The last several weeks have contained a fair amount of chaos and uncertainty as we navigate the unfamiliar territory that accompanies the new reality brought on by the coronavirus (COVID-19). For many of us, the trials of sheltering in place have pushed our limits and tested how well we can adapt to an ever-changing situation that affects every aspect of our lives. Whether you’re attempting to homeschool, working from home, working outside of the home in an essential industry, juggling childcare needs, battling isolation or handling some other pandemic-related issue, it’s often been tiring, difficult and scary.
At times, it’s been all-too-easy to fall back into bad habits—or start new ones—as we attempt to overcome the many pitfalls a worldwide pandemic brings to our lives. If you’ve been adding extra junk food to your grocery store pickup order or logging too many hours of screen time recently, you’re not alone.
And yet, hidden within the challenges, have been some surprising silver linings. Things like family dinners and daily walks have been making their way into our regular routines more frequently than in pre-pandemic days. And it seems to be a welcome change. Life has slowed down, which may be something that we all needed.
Life has slowed down, which may be something that we all needed. Although it’s been challenging, in some instances the COVID-19 pandemic has actually helped strengthen family bonds and improve connections.
Although it’s been challenging, in some instances the COVID-19 pandemic has actually helped strengthen family bonds and improve connections. A survey of 2,000 parents conducted by YouTube network Channel Mum found that COVID-19 may be bringing families closer together and making us more community-minded.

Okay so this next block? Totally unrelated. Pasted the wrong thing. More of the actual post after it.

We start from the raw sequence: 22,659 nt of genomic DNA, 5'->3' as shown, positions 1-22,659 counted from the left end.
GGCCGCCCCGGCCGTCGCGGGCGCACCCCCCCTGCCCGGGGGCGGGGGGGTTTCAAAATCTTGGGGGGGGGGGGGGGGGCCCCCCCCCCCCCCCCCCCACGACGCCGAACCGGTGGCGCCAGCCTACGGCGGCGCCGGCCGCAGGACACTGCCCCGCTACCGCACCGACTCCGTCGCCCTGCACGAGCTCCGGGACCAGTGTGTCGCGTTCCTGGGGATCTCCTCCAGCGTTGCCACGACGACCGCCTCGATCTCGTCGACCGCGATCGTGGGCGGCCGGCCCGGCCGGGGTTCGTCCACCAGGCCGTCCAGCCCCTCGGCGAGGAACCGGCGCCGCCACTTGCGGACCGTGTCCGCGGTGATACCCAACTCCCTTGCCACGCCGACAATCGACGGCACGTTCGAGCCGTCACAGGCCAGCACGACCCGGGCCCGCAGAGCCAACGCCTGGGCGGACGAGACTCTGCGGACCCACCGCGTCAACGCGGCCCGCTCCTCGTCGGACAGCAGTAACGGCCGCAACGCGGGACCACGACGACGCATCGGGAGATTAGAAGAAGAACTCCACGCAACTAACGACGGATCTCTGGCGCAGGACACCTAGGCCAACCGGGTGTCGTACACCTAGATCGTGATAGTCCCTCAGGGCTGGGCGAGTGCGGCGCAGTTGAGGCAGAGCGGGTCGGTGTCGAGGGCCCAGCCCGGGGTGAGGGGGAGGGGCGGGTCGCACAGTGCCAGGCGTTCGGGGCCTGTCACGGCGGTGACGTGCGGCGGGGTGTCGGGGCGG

More than half of all participants reported spending more time together playing board games and puzzles as a family and three in 10 reported reading more books together. Helping each other is also more common, with about 53 percent of participants providing assistance for neighbors and friends in vulnerable populations like grocery shopping or picking up needed medication.
If you’ve discovered something that brings you joy and comfort, wouldn’t it be nice to incorporate it into your “real” life when the pandemic ends?
Maybe you’ve started playing board games after dinner. Maybe you’re calling family and friends more regularly. Or cooking your way through Grandma’s holiday classics. If you’ve discovered something that brings you joy and comfort, wouldn’t it be nice to incorporate it into your “real” life when the pandemic ends?
You can. Here are some tips to help make what started as a temporary change during quarantine a lasting part of your post-pandemic routine.
Creating our “next normal”
Although we’re all pretty ready to get back to our “real” lives, there may be components of the past few months of quarantine that would be welcome additions to the lives we’re crafting right now.
Some of us are connecting more authentically with our friends, families and communities in new ways. Many of us are acting with more intention to increase our quality of life. Our efforts include a wide range of activities like spending time in nature, connecting in new ways to others, cooking at home, gardening, taking up new hobbies or knocking out that must-read book list. Parents are finding new ways to teach their kids skills that go beyond the educational benefits of school, like household chores, how to contribute to the family and how to support the community.